Her supposed friend Charlotte Flair was added to the match, and won by disrupting what looked to be Lynch’s shining moment. Lynch snapped and beat Flair down, a supposed heel turn, but the fans went along with Lynch.
Despite pushing back for a couple of weeks, WWE gave in to the fans, and the little tweak on Lynch’s character has led her to one of the hottest runs by anyone in recent memory.
Prior to establishing this new, arrogant, badass persona, Lynch gained popularity on social media for her propensity to use props and puns to give promos or enhance her current storylines. Some of her finest work can be seen on Twitter (here) and YouTube (here and here).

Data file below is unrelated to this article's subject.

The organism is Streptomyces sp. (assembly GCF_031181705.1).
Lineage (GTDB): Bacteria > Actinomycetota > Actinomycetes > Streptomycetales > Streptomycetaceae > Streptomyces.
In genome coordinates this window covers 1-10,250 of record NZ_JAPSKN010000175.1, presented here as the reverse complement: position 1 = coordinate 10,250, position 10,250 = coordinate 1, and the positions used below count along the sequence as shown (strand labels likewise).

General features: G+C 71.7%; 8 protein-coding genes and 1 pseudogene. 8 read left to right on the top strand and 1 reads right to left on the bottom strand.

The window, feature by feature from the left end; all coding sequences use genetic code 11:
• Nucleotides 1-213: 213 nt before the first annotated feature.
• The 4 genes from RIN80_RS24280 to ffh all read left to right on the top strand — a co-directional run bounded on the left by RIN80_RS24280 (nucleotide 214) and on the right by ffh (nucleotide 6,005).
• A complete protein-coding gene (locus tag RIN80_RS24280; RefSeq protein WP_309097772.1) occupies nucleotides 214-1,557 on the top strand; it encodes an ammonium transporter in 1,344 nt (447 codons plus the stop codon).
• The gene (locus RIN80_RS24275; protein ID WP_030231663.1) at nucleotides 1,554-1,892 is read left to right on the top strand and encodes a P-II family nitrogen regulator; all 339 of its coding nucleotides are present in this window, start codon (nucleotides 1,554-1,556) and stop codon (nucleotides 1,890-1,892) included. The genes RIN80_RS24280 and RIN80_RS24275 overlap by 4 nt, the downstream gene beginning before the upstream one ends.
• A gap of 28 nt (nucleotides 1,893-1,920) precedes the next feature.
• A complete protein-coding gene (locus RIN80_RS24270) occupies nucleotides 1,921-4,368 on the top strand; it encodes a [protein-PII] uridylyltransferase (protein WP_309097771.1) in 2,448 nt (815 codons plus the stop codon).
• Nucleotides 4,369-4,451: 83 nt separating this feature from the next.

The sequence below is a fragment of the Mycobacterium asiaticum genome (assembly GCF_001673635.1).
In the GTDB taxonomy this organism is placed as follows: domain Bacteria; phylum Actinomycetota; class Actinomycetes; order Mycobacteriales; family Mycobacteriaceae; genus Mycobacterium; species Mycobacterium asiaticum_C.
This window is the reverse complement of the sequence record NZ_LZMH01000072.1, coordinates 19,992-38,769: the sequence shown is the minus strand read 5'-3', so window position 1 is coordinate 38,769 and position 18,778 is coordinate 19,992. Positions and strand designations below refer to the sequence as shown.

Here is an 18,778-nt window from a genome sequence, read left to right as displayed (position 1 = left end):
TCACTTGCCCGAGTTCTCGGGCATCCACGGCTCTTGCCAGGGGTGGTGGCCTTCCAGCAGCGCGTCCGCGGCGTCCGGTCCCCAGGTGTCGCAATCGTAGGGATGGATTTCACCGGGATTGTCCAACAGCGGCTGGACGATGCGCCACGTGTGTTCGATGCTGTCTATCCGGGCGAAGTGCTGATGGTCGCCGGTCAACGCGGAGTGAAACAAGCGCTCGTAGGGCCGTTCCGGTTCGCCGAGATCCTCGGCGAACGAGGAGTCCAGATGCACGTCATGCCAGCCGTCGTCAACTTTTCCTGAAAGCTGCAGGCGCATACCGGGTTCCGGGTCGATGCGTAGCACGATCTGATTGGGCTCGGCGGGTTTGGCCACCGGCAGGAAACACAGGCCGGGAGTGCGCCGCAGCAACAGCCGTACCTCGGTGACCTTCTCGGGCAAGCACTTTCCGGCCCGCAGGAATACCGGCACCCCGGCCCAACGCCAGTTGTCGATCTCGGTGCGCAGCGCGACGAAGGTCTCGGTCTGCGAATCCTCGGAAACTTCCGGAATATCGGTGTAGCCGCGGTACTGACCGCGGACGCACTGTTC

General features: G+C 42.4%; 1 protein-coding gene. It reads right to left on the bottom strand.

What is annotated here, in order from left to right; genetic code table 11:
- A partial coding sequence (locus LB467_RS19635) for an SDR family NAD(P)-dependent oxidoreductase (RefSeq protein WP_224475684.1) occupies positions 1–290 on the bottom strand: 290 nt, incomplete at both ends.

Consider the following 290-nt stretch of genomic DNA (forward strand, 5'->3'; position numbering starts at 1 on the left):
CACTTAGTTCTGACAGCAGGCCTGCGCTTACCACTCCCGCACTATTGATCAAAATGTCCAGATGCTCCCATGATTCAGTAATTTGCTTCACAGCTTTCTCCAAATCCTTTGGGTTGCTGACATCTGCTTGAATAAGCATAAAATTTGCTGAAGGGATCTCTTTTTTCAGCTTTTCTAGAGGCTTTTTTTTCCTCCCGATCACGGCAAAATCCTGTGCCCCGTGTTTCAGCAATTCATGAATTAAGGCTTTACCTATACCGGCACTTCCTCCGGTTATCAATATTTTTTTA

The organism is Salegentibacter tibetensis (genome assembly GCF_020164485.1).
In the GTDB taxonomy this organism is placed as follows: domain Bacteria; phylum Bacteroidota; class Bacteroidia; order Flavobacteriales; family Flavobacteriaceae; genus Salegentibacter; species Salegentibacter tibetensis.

The Number Pun contender has spent her entire main roster career reaching out to connect with the audience. All that reaching out has established a real-life connection, and Lynch’s evolution from backstage jokester to the Conor McGregor of WWE would have been impossible without such a foundation.
The Champ Is Here
The last two years, Lynch has experienced the highest of highs to the lowest of lows, routinely being left off of pay-per-view shows and having meaningless losses on SmackDown. With such forgettable experiences in her recent past, it’s easy to forget that Lynch was the first-ever SmackDown Live women’s champion, defeating Carmella in the inaugural tournament.
In Lynch's WWE career so far, she has the second-longest tenure of having that recently designed blue title belt around her waist, falling just short of Flair’s 175 days as champion with two runs of more than 80 days apiece.